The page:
West Indies join the dots on path to the final
April 02 2016 10:13 PM
File photo of West Indies batsman Lendl Simmons playing a shot during the semi-final match against India at The Wankhede Stadium in Mumbai on March 31.

By Vithushan Ehantharajah/The Guardian

Ah, the dot ball. With only 120 legal deliveries in a Twenty20 innings, the value of the dot has risen enough to command its own column on modern-day scorecards. The majority of short-form batting coaches across the world agree on one thing: there is no excuse for letting them happen. The team analysts, by and large, agree.
However, West Indies have taken conventional wisdom and smashed it to bits. They have faced the highest percentage of dot balls of the teams in the Super-10 stage of the World T20 -- a rather staggering 45.4%.  Including the semi-final against India, they have failed to score off 259 balls across five matches. But what they cede in dots, they more than make up in fours and sixes. Against India, their scoreless 47 balls were put into perspective by 146 of their 190 runs off the bat coming in boundaries. A target of 192 was made to look 20 short.
It is tempting to delve into this and ask whether this is a calculated flip of the common consensus. But it is just a West Indies team playing to their strengths. They are a side packed with hitters, not the busybody types who want to push the field hard and find cute segues to the fence. Hit the ball hard and hit the ball far. That is about it.
Every one of the top nine to face India had a strike rate above 100 in international T20s. Marlon Samuels strikes at 120, Andre Russell at 130 and Chris Gayle and Darren Sammy hit into the late 140s.
Yet, at this World T20, only five players have really been able to flex their muscles. Gayle eviscerated England in the opening group match with 100 off 48, Andre Fletcher blitzed 84 off 64 versus Sri Lanka before his injury replacement, Lendl Simmons, silenced India with 89 from 47, aided initially by a brisk 52 from Johnson Charles. Russell has dipped in twice, with finishing cameos of 43 off 20 in the semifinal and a quick eight-ball thrash for 20 against Sri Lanka. He has been undefeated in three successful chases at this tournament.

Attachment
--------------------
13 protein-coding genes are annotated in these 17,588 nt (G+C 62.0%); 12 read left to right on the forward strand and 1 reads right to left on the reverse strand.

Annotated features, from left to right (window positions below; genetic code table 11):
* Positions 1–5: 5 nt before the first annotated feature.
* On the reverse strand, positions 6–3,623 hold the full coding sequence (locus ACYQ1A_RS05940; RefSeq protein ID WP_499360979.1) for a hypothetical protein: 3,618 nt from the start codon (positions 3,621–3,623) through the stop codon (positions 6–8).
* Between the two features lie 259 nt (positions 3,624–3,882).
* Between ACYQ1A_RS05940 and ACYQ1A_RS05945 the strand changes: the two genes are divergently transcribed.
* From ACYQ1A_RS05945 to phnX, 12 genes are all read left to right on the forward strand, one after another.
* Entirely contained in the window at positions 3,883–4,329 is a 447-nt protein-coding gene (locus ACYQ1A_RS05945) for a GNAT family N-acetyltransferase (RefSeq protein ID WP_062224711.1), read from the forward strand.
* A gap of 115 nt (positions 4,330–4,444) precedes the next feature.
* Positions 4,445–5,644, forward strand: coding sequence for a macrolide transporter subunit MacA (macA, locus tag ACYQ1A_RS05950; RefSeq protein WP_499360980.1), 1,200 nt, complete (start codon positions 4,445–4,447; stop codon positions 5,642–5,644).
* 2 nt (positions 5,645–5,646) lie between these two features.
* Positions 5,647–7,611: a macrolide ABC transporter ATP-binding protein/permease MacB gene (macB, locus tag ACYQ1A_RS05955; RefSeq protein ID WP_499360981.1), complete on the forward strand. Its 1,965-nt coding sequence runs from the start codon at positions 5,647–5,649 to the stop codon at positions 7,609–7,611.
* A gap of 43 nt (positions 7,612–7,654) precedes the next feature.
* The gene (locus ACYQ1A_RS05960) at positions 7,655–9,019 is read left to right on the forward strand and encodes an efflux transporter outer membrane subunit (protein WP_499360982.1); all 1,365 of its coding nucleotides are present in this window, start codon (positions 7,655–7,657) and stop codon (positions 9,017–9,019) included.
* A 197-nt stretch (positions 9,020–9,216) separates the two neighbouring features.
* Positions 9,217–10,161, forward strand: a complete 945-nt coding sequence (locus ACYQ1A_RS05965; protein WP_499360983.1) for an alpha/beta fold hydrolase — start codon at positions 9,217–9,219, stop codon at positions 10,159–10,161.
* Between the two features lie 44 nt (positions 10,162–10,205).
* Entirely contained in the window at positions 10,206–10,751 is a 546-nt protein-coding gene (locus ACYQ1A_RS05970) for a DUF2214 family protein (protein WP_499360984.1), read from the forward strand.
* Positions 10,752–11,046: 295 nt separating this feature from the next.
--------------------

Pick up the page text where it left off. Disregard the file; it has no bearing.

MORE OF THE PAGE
The hero of the 2012 World T20 final Marlon Samuels , who smashed 78 off 56 to sink Sri Lanka, has been relatively subdued. So too Dwayne Bravo and Darren Sammy, who have only had three and two innings respectively.  Against India, West Indies had Bravo, Sammy, Denesh Ramdin and Carlos Brathwaite still to bat. They were not needed as Russell finished things with his fourth six.
“England will be aware we are not a one-man team,” said Simmons after the match. “Every one of our players are match-winners. And with the batting that we have I think any total that anyone makes we can chase it. We always back ourselves to chase totals.”
The issue for England is that this is not simply a West Indies side that bats deep - it is one that can take you apart from every scenario. In the powerplay, through the middle overs and at the death. In fact, as you go down the batting order, you will notice that time needed for the next batsman to play himself in gets shorter and shorter. That adaptability extends to their work in the field, too, with a legitimate case to be made for classifying Gayle, Russell, Bravo, Sammy and Brathwaite as all-rounders - both full- and part-time - based on their work in this tournament.
In a format where the aim is to hit every ball for six, theirs is as close to a Cyborg XI as there is in world cricket. Dot balls might build pressure but West Indies know that boundaries finish teams off.

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